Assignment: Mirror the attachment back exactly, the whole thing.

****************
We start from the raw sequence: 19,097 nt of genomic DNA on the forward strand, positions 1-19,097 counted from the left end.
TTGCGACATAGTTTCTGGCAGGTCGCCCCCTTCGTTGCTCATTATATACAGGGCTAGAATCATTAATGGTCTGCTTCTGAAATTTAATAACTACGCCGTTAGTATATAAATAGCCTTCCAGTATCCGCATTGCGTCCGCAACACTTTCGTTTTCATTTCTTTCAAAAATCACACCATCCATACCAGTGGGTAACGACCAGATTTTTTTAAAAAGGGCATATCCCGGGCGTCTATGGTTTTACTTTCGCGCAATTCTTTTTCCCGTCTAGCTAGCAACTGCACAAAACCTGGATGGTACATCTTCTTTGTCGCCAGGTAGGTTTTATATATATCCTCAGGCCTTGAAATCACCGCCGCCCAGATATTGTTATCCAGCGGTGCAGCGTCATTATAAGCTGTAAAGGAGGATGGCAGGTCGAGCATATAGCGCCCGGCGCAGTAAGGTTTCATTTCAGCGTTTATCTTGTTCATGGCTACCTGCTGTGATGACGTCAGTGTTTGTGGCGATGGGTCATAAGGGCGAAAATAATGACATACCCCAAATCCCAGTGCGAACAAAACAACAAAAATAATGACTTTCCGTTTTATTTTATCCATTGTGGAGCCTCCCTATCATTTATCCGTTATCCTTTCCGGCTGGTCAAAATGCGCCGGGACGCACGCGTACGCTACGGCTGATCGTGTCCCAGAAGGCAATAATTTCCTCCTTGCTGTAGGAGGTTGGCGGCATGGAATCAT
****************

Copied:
We start from the raw sequence: 19,097 nt of genomic DNA on the forward strand, positions 1-19,097 counted from the left end.
TTGCGACATAGTTTCTGGCAGGTCGCCCCCTTCGTTGCTCATTATATACAGGGCTAGAATCATTAATGGTCTGCTTCTGAAATTTAATAACTACGCCGTTAGTATATAAATAGCCTTCCAGTATCCGCATTGCGTCCGCAACACTTTCGTTTTCATTTCTTTCAAAAATCACACCATCCATACCAGTGGGTAACGACCAGATTTTTTTAAAAAGGGCATATCCCGGGCGTCTATGGTTTTACTTTCGCGCAATTCTTTTTCCCGTCTAGCTAGCAACTGCACAAAACCTGGATGGTACATCTTCTTTGTCGCCAGGTAGGTTTTATATATATCCTCAGGCCTTGAAATCACCGCCGCCCAGATATTGTTATCCAGCGGTGCAGCGTCATTATAAGCTGTAAAGGAGGATGGCAGGTCGAGCATATAGCGCCCGGCGCAGTAAGGTTTCATTTCAGCGTTTATCTTGTTCATGGCTACCTGCTGTGATGACGTCAGTGTTTGTGGCGATGGGTCATAAGGGCGAAAATAATGACATACCCCAAATCCCAGTGCGAACAAAACAACAAAAATAATGACTTTCCGTTTTATTTTATCCATTGTGGAGCCTCCCTATCATTTATCCGTTATCCTTTCCGGCTGGTCAAAATGCGCCGGGACGCACGCGTACGCTACGGCTGATCGTGTCCCAGAAGGCAATAATTTCCTCCTTGCTGTAGGAGGTTGGCGGCATGGAATCAT